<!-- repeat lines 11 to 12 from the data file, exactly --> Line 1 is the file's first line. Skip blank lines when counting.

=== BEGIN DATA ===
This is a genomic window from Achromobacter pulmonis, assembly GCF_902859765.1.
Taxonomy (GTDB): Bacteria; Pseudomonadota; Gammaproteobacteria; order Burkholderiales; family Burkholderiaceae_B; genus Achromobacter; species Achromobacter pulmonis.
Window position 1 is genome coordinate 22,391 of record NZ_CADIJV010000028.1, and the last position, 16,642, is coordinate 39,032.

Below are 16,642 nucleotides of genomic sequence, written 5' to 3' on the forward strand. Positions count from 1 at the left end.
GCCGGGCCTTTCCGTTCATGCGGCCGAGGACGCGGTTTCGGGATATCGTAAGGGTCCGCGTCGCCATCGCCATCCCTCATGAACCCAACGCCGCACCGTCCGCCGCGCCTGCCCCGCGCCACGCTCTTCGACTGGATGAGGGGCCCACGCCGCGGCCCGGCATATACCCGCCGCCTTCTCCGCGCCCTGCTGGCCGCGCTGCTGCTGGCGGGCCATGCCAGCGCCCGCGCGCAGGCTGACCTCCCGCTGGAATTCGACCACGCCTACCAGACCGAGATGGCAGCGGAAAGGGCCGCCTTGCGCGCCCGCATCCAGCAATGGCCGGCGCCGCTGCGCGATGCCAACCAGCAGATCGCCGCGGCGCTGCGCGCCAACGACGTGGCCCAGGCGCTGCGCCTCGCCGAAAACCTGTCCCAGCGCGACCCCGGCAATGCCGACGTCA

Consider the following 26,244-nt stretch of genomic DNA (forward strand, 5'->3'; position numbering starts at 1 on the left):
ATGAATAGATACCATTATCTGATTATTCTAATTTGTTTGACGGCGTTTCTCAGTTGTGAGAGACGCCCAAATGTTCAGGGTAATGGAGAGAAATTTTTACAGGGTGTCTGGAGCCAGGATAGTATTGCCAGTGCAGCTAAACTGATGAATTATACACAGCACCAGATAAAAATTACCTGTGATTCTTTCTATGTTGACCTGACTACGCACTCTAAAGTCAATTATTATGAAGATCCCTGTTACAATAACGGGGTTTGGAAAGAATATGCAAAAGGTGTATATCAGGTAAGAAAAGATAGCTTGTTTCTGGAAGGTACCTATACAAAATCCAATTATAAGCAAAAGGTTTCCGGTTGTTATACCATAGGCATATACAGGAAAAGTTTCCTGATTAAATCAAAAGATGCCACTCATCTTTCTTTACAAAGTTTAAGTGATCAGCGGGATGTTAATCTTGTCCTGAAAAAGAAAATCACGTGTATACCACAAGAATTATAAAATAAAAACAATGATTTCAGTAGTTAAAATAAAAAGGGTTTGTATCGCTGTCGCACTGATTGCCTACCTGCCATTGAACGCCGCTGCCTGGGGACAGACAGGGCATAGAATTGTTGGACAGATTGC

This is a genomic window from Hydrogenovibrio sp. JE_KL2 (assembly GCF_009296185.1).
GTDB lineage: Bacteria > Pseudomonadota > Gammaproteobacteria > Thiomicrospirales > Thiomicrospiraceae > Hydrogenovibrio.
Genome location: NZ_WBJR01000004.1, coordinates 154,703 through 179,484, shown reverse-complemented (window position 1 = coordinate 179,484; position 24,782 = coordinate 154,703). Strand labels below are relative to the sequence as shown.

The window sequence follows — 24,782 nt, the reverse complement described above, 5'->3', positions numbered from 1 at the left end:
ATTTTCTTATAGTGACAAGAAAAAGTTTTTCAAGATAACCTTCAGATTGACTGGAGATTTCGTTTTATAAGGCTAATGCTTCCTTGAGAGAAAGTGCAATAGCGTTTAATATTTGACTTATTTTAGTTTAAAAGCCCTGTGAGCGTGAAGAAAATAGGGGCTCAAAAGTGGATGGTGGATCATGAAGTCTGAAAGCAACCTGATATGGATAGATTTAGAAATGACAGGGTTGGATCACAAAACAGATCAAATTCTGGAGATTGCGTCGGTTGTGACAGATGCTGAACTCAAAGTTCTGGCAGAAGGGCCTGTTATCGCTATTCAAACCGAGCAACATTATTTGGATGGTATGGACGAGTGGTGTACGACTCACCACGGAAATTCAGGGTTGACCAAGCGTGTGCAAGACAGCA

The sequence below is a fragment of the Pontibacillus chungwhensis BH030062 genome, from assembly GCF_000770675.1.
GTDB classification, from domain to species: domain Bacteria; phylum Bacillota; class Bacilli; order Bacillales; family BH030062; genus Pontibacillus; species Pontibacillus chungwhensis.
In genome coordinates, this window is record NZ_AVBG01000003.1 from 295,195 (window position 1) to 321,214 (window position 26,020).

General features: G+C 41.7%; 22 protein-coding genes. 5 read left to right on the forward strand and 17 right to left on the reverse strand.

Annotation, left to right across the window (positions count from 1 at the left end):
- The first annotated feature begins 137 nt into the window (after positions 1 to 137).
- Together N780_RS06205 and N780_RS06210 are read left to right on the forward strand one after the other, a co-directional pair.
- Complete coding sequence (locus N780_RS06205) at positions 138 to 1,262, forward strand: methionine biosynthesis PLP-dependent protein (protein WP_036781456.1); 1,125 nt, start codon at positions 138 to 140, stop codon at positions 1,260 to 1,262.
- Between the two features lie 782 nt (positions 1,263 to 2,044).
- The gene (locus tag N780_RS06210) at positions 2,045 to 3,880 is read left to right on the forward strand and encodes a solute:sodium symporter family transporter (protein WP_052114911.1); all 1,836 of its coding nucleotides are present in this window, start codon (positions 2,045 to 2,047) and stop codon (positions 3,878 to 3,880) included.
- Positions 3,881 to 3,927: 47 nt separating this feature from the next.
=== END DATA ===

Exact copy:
The window sequence follows — 24,782 nt, the reverse complement described above, 5'->3', positions numbered from 1 at the left end:
ATTTTCTTATAGTGACAAGAAAAAGTTTTTCAAGATAACCTTCAGATTGACTGGAGATTTCGTTTTATAAGGCTAATGCTTCCTTGAGAGAAAGTGCAATAGCGTTTAATATTTGACTTATTTTAGTTTAAAAGCCCTGTGAGCGTGAAGAAAATAGGGGCTCAAAAGTGGATGGTGGATCATGAAGTCTGAAAGCAACCTGATATGGATAGATTTAGAAATGACAGGGTTGGATCACAAAACAGATCAAATTCTGGAGATTGCGTCGGTTGTGACAGATGCTGAACTCAAAGTTCTGGCAGAAGGGCCTGTTATCGCTATTCAAACCGAGCAACATTATTTGGATGGTATGGACGAGTGGTGTACGACTCACCACGGAAATTCAGGGTTGACCAAGCGTGTGCAAGACAGCA